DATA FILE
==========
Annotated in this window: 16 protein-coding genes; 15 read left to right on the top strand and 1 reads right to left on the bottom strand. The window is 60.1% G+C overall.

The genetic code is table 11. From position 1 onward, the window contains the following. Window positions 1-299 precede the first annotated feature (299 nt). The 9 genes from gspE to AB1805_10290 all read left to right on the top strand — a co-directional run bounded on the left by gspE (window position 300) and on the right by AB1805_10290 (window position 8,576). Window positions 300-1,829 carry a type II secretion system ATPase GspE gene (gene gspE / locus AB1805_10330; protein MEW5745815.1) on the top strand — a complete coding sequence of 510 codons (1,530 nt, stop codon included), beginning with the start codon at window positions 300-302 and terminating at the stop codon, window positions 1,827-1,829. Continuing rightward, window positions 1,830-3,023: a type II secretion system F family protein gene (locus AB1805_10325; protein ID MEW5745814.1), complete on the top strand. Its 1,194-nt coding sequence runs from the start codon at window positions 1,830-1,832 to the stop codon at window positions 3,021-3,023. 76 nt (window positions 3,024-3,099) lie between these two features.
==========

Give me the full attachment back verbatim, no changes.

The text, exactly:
Annotated in this window: 16 protein-coding genes; 15 read left to right on the top strand and 1 reads right to left on the bottom strand. The window is 60.1% G+C overall.

The genetic code is table 11. From position 1 onward, the window contains the following. Window positions 1-299 precede the first annotated feature (299 nt). The 9 genes from gspE to AB1805_10290 all read left to right on the top strand — a co-directional run bounded on the left by gspE (window position 300) and on the right by AB1805_10290 (window position 8,576). Window positions 300-1,829 carry a type II secretion system ATPase GspE gene (gene gspE / locus AB1805_10330; protein MEW5745815.1) on the top strand — a complete coding sequence of 510 codons (1,530 nt, stop codon included), beginning with the start codon at window positions 300-302 and terminating at the stop codon, window positions 1,827-1,829. Continuing rightward, window positions 1,830-3,023: a type II secretion system F family protein gene (locus AB1805_10325; protein ID MEW5745814.1), complete on the top strand. Its 1,194-nt coding sequence runs from the start codon at window positions 1,830-1,832 to the stop codon at window positions 3,021-3,023. 76 nt (window positions 3,024-3,099) lie between these two features.